8 Replies
Nicole Legault

When I make buttons I usually do the following (not always, but these are some general rules I tend to follow)

  • Use a thin 1 px border (sometimes dotted or dashed).
  • Use a soft gradient.
  • Use a drop shadow (the drop shadow makes it look raised, and more like a real button).
  • Leave a lot of whitespace around the text on the button.
  • For various states I usually do varying shades of the same color (but different enough so it's noticeable). 
  • I usually go a few shades darker for the "Hover" state, and sometimes invert the gradient to give it a "pressed" look.
  • A very light shade for "Disabled" button state (might also have to lighten the font color here).
  • Sometimes just changing the color of the font to a few shades darker is great for "Visited" state.

I found some really good tips in this article: How to Design Buttons to Help Improve Usability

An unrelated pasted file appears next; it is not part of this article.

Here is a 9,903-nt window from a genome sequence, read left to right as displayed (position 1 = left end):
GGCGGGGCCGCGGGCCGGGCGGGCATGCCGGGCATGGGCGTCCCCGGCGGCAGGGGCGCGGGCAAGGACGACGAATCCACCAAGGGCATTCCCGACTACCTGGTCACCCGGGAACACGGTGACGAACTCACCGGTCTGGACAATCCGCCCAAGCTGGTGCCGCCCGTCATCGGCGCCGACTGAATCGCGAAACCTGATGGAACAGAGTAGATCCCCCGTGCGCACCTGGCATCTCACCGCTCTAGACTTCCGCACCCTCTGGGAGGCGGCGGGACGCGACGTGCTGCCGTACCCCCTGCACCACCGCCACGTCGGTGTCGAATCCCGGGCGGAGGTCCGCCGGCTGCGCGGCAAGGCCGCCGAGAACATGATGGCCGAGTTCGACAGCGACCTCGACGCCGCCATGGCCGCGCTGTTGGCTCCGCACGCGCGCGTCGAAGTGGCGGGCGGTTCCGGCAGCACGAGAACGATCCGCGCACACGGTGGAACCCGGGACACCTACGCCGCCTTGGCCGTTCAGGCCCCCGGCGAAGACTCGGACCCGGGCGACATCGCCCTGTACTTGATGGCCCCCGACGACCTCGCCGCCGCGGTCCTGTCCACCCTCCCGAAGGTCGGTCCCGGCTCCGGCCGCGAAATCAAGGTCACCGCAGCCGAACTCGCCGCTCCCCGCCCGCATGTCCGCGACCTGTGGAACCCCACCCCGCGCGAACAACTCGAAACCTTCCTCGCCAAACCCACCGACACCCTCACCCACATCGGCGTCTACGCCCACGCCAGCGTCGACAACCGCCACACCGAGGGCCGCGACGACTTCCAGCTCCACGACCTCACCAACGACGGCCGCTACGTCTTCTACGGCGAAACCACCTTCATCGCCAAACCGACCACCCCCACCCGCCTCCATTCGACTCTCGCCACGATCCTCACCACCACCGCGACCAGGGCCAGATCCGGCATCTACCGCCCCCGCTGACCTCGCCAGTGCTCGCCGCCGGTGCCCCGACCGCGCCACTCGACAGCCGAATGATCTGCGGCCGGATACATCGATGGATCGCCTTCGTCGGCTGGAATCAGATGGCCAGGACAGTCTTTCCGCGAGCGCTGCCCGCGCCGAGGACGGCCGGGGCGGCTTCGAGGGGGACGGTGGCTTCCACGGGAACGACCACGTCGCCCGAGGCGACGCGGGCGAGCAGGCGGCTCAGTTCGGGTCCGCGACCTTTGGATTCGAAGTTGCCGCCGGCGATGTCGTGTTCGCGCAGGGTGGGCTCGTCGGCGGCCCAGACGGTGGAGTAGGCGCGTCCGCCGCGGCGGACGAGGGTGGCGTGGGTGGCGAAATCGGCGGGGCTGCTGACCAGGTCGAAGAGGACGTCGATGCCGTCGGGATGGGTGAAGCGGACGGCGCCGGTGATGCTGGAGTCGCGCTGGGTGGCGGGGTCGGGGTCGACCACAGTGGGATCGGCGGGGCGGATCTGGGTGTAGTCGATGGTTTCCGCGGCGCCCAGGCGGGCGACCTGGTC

And I also found some good tips on designing buttons from Web Design Tuts: Principles for Successful Button Design

One more tip, do a Google Images search on "Button States" and you'll see a lot of different examples and ideas. =)

David Anderson

The general rule I like to follow is: Hover-highlight and Down-darken

Hover: highlight or "raise" the graphic on hover. The graphic reaches up to say "Pick me!" Usually adding a gradient from light (top) to dark (bottom) works.

Down:  darken or lower the graphic on down or selected. Sometimes flipping the hover gradient works. Adding an inset shadow also works.